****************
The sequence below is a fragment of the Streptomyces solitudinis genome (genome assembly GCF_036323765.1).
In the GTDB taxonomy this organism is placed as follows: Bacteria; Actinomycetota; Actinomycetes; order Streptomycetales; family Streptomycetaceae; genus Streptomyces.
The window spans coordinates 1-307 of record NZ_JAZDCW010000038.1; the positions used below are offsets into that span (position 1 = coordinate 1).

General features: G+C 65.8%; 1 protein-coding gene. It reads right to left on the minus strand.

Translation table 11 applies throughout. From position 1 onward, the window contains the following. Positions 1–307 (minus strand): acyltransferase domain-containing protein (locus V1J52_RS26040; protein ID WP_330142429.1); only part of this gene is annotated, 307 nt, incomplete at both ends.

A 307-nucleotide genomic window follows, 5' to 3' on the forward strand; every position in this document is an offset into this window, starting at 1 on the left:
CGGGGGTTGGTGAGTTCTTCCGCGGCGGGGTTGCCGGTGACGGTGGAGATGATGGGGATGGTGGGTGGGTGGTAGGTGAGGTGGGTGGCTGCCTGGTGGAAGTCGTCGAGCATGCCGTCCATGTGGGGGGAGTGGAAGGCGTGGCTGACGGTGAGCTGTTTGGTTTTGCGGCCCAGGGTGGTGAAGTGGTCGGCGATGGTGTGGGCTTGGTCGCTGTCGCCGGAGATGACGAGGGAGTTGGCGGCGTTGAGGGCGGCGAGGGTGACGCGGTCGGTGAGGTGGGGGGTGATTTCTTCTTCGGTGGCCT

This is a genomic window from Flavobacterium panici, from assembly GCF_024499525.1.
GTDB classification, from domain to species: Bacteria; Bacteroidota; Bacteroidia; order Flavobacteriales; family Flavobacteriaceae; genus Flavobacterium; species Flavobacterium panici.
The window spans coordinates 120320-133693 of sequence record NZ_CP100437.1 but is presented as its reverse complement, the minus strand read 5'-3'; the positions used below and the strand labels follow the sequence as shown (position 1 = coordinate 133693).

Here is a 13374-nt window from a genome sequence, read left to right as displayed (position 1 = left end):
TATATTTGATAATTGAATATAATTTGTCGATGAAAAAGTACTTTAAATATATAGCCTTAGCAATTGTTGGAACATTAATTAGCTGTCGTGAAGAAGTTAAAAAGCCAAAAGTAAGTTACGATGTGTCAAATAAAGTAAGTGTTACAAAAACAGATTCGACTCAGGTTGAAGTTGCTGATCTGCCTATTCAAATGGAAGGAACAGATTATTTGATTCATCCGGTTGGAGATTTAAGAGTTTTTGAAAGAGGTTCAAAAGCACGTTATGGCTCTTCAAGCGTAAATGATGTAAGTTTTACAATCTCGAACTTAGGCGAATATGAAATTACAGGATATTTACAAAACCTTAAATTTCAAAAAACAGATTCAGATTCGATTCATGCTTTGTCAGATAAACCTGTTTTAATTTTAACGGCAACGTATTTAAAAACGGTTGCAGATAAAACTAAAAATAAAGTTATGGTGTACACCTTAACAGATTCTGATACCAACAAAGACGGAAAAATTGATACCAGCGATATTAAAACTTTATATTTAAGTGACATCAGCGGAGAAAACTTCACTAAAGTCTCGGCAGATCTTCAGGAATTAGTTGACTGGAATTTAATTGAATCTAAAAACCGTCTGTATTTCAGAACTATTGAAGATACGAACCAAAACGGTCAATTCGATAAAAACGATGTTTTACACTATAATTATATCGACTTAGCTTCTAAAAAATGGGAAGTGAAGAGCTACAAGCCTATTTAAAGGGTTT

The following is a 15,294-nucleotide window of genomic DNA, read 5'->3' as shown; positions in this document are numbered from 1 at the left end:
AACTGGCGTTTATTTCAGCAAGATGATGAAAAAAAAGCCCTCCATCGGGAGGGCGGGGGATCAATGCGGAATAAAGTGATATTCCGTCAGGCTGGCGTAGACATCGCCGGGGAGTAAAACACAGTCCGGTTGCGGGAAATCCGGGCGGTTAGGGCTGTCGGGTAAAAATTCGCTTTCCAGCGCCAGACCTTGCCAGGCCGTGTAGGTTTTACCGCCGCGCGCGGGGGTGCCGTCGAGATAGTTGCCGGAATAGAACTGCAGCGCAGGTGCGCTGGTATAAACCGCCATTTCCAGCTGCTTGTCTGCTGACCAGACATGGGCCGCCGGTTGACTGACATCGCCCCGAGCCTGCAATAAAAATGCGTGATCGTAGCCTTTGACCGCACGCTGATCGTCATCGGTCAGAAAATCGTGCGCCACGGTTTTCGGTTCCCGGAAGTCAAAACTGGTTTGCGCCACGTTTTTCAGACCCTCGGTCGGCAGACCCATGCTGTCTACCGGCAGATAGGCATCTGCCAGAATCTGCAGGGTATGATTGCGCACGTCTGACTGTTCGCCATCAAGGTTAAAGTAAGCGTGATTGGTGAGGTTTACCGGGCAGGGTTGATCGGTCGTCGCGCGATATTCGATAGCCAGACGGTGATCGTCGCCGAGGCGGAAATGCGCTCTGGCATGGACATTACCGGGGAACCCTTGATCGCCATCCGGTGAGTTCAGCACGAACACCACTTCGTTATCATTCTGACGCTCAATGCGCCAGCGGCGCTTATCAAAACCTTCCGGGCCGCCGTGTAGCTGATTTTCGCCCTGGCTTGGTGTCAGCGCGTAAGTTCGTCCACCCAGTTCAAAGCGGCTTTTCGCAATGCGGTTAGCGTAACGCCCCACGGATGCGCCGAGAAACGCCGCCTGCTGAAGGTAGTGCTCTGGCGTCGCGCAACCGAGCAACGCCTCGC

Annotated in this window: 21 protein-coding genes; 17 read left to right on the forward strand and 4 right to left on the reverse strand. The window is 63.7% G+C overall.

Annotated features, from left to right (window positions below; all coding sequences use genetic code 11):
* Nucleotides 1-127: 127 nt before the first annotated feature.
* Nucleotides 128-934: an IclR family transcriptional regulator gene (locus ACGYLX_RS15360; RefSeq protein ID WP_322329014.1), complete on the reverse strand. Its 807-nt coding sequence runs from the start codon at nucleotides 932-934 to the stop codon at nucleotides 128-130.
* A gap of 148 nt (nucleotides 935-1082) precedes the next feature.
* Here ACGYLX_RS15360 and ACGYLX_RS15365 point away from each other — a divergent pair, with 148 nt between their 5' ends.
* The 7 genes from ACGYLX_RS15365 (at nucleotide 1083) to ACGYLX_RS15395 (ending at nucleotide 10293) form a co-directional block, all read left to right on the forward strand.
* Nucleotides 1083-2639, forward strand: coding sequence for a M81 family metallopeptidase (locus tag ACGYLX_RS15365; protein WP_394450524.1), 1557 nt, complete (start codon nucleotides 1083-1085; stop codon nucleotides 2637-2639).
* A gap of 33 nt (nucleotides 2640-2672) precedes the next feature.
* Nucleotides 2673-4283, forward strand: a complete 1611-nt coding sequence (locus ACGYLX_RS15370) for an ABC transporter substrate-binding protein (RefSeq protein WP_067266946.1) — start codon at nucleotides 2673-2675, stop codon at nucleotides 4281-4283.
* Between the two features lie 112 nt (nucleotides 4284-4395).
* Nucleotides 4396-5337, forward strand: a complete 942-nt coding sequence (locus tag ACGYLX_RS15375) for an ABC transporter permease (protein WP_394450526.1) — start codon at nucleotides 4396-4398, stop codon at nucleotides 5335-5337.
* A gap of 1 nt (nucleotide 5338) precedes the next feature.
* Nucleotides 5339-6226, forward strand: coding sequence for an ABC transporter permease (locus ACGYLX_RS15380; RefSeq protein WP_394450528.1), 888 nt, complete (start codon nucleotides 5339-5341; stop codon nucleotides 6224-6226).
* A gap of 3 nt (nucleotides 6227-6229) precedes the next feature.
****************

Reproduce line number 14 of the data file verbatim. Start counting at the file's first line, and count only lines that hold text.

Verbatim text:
AACTGGCGTTTATTTCAGCAAGATGATGAAAAAAAAGCCCTCCATCGGGAGGGCGGGGGATCAATGCGGAATAAAGTGATATTCCGTCAGGCTGGCGTAGACATCGCCGGGGAGTAAAACACAGTCCGGTTGCGGGAAATCCGGGCGGTTAGGGCTGTCGGGTAAAAATTCGCTTTCCAGCGCCAGACCTTGCCAGGCCGTGTAGGTTTTACCGCCGCGCGCGGGGGTGCCGTCGAGATAGTTGCCGGAATAGAACTGCAGCGCAGGTGCGCTGGTATAAACCGCCATTTCCAGCTGCTTGTCTGCTGACCAGACATGGGCCGCCGGTTGACTGACATCGCCCCGAGCCTGCAATAAAAATGCGTGATCGTAGCCTTTGACCGCACGCTGATCGTCATCGGTCAGAAAATCGTGCGCCACGGTTTTCGGTTCCCGGAAGTCAAAACTGGTTTGCGCCACGTTTTTCAGACCCTCGGTCGGCAGACCCATGCTGTCTACCGGCAGATAGGCATCTGCCAGAATCTGCAGGGTATGATTGCGCACGTCTGACTGTTCGCCATCAAGGTTAAAGTAAGCGTGATTGGTGAGGTTTACCGGGCAGGGTTGATCGGTCGTCGCGCGATATTCGATAGCCAGACGGTGATCGTCGCCGAGGCGGAAATGCGCTCTGGCATGGACATTACCGGGGAACCCTTGATCGCCATCCGGTGAGTTCAGCACGAACACCACTTCGTTATCATTCTGACGCTCAATGCGCCAGCGGCGCTTATCAAAACCTTCCGGGCCGCCGTGTAGCTGATTTTCGCCCTGGCTTGGTGTCAGCGCGTAAGTTCGTCCACCCAGTTCAAAGCGGCTTTTCGCAATGCGGTTAGCGTAACGCCCCACGGATGCGCCGAGAAACGCCGCCTGCTGAAGGTAGTGCTCTGGCGTCGCGCAACCGAGCAACGCCTCGC